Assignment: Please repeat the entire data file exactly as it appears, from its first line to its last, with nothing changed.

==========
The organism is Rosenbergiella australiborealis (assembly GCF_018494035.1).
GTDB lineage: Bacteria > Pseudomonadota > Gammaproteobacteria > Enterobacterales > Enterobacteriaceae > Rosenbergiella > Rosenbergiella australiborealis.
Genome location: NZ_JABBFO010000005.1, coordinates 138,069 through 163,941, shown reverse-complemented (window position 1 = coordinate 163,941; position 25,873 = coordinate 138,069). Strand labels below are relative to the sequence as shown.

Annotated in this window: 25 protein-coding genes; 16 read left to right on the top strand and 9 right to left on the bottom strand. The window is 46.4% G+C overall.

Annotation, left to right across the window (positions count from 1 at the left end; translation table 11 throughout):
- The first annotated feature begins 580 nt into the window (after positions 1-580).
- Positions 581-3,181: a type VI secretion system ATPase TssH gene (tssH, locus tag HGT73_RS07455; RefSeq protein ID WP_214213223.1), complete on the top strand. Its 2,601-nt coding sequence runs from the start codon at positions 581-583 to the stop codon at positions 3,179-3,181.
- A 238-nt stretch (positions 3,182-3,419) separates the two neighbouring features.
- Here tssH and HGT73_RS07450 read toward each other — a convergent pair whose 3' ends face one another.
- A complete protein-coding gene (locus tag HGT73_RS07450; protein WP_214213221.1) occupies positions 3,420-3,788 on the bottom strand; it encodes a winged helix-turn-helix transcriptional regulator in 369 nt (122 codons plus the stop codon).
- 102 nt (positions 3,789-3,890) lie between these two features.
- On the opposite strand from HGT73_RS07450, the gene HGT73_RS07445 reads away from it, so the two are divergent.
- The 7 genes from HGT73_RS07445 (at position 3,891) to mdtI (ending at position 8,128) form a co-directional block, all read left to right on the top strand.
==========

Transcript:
The organism is Rosenbergiella australiborealis (assembly GCF_018494035.1).
GTDB lineage: Bacteria > Pseudomonadota > Gammaproteobacteria > Enterobacterales > Enterobacteriaceae > Rosenbergiella > Rosenbergiella australiborealis.
Genome location: NZ_JABBFO010000005.1, coordinates 138,069 through 163,941, shown reverse-complemented (window position 1 = coordinate 163,941; position 25,873 = coordinate 138,069). Strand labels below are relative to the sequence as shown.

Annotated in this window: 25 protein-coding genes; 16 read left to right on the top strand and 9 right to left on the bottom strand. The window is 46.4% G+C overall.

Annotation, left to right across the window (positions count from 1 at the left end; translation table 11 throughout):
- The first annotated feature begins 580 nt into the window (after positions 1-580).
- Positions 581-3,181: a type VI secretion system ATPase TssH gene (tssH, locus tag HGT73_RS07455; RefSeq protein ID WP_214213223.1), complete on the top strand. Its 2,601-nt coding sequence runs from the start codon at positions 581-583 to the stop codon at positions 3,179-3,181.
- A 238-nt stretch (positions 3,182-3,419) separates the two neighbouring features.
- Here tssH and HGT73_RS07450 read toward each other — a convergent pair whose 3' ends face one another.
- A complete protein-coding gene (locus tag HGT73_RS07450; protein WP_214213221.1) occupies positions 3,420-3,788 on the bottom strand; it encodes a winged helix-turn-helix transcriptional regulator in 369 nt (122 codons plus the stop codon).
- 102 nt (positions 3,789-3,890) lie between these two features.
- On the opposite strand from HGT73_RS07450, the gene HGT73_RS07445 reads away from it, so the two are divergent.
- The 7 genes from HGT73_RS07445 (at position 3,891) to mdtI (ending at position 8,128) form a co-directional block, all read left to right on the top strand.